Iron Horse is probably best known for its range of DW-link full suspension bikes, but the Maverick is a solid attempt in the very competitive £300 hardtail arena and a tad cheaper than its rivals to boot.
The Maverick has tidy handling and good all-round trail manners in spite of some pretty unusual geometry numbers. The main fly in the ointment is the fork: its harsh top-out clunk puts a dampener on the Maverick’s riding experience.
Ride & handling:don't judge a bike by its numbers
There are some unusual numbers lurking in the Maverick’s geometry specs, among them a fairly short top tube and surprisingly slack head angle. But proof that you can’t judge a bike by its vital statistics comes the minute you sling a leg over it.
It's instantly likeable, positioning the rider’s weight midway between front and rear tyre contact points and delivering a steering feel that offers an excellent blend between liveliness and stability.
Raw newbies might find the riding position a bit low at the front, an area Giant has covered with the adjustable stem on their similarly priced
Trail manners are impeccable in handling terms. The Maverick behaves predictably in a wide range of trail conditions, from lung-busting granny ring uphill grinders to flat-out big ring sprints.
No bike at this weight is going to defy gravity all on its own, but the Maverick plods skyward willingly enough. And when it comes to screaming down the other side, quick steering responses inspire confidence.
You can almost hear the ‘but’ coming. Yep, it’s the fork. All the confidence-inspiring handling in the world is for nothing if the one component that’s supposed to help smooth things out when the going gets rough does exactly the opposite.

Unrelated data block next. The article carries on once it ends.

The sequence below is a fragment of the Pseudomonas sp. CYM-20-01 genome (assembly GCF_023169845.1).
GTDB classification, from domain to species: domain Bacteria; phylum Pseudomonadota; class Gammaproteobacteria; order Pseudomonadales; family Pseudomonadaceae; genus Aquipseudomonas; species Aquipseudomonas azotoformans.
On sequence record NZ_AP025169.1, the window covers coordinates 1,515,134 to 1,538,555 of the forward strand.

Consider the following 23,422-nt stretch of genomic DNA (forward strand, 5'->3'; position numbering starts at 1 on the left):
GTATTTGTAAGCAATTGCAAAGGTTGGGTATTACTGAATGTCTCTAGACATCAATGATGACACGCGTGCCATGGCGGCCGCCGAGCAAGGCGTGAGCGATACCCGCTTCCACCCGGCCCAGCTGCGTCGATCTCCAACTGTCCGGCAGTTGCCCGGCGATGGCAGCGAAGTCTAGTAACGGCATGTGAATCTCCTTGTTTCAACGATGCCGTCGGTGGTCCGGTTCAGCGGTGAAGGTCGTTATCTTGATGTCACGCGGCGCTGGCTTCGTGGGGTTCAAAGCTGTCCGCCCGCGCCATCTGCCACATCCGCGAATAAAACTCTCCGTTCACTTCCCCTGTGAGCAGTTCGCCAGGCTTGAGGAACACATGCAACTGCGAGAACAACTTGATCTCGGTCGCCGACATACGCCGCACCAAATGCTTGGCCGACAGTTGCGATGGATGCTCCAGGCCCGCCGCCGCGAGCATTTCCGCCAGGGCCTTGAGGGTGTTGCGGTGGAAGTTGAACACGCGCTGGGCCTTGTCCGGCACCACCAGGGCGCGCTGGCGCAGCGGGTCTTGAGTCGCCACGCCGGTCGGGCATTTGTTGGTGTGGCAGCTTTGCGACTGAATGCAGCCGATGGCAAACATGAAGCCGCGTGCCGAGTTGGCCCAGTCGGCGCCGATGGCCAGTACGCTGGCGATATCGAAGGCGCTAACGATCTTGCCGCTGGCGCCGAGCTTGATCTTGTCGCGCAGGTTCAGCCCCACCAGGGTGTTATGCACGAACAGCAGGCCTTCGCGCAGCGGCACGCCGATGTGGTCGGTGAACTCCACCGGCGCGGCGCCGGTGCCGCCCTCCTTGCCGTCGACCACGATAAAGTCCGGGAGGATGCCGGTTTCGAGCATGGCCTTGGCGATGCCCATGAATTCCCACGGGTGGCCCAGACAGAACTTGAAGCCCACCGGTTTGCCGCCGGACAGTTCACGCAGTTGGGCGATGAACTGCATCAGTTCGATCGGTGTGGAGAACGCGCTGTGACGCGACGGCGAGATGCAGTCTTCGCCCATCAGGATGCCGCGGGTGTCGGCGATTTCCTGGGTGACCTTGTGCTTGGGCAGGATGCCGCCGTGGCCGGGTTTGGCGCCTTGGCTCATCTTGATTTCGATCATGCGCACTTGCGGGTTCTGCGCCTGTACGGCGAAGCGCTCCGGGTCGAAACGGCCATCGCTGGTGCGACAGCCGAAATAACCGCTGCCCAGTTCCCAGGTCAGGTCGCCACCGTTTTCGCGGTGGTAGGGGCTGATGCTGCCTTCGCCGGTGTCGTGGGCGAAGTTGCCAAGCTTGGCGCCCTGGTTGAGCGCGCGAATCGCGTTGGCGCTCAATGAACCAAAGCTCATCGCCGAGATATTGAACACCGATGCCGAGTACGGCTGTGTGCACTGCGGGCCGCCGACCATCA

To be fair, the top-out problem is no worse than other similarly priced bikes, and Iron Horse tell us they’re aware of it, but it’s still disappointing.
Chassis: simple & effective, but the fork…
Although bike manufacturers go to considerable lengths to get colours and decal design right for their intended market, the final effect is so much in the eye of the beholder that we usually don’t comment. The Maverick’s unusual retro graphics are so different, though, that they’re hard to ignore.
Beneath the skin, the Maverick shares a couple of key design features with the aforementioned Giant Yukon – the hydroformed down tube gusset up front and the rigid wishbone seatstay rear end. Coincidence? There’s no way of knowing, but we do know that Giant makes bikes for many other manufacturers. There are just as many differences between the two bikes though.
The Maverick doesn’t boast as many fancy tube profiles as some of the competition, and there’s almost no shape-shifting going on. Chainstays are square section – almost everything else is plain ol’ round. And there’s nothing wrong with that, it does the job just fine.
Suntour’s XCT fork is a budget coil spring model, offering just 80mm (3.14in) of travel with preload adjustment but no other bells or whistles. Our Maverick’s test sample proved supple enough to patter willingly over small trail detritus, but – surprise, surprise – had the usual budget fork bugbear of a harsh top-out clunk.
Equipment: basic unbranded kit
Unbranded kit abounds on the Maverick – clearly an effort on the part of Iron Horse’s product managers to keep costs down. Does it matter? In functional terms, not a bit. In image terms, well, it depends on your attitude to branding.
The Suntour chainset looks low-rent next to some rivals, although functionally it’s no different to any other budget chainset with riveted rings. And the chunky tyres feature an open tread pattern, making them slower-rolling on hard surfaces but grippier in typically slimy
The cable discs are about average for this price.